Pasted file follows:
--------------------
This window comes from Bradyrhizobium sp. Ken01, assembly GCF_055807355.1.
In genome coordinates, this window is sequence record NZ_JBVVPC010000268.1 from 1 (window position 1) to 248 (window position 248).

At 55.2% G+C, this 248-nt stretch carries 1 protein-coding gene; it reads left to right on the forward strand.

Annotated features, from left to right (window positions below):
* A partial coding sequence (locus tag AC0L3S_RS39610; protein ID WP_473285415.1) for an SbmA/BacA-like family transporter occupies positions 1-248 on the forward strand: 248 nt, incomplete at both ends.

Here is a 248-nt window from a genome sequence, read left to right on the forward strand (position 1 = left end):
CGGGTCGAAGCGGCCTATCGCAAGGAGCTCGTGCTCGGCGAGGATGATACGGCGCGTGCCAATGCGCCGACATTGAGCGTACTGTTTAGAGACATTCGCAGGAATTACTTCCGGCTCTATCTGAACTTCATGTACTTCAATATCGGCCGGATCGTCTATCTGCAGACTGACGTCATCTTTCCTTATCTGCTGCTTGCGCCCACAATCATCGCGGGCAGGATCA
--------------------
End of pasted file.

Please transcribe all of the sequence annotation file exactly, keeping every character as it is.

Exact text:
This window comes from Bradyrhizobium sp. Ken01, assembly GCF_055807355.1.
In genome coordinates, this window is sequence record NZ_JBVVPC010000268.1 from 1 (window position 1) to 248 (window position 248).

At 55.2% G+C, this 248-nt stretch carries 1 protein-coding gene; it reads left to right on the forward strand.

Annotated features, from left to right (window positions below):
* A partial coding sequence (locus tag AC0L3S_RS39610; protein ID WP_473285415.1) for an SbmA/BacA-like family transporter occupies positions 1-248 on the forward strand: 248 nt, incomplete at both ends.

Here is a 248-nt window from a genome sequence, read left to right on the forward strand (position 1 = left end):
CGGGTCGAAGCGGCCTATCGCAAGGAGCTCGTGCTCGGCGAGGATGATACGGCGCGTGCCAATGCGCCGACATTGAGCGTACTGTTTAGAGACATTCGCAGGAATTACTTCCGGCTCTATCTGAACTTCATGTACTTCAATATCGGCCGGATCGTCTATCTGCAGACTGACGTCATCTTTCCTTATCTGCTGCTTGCGCCCACAATCATCGCGGGCAGGATCA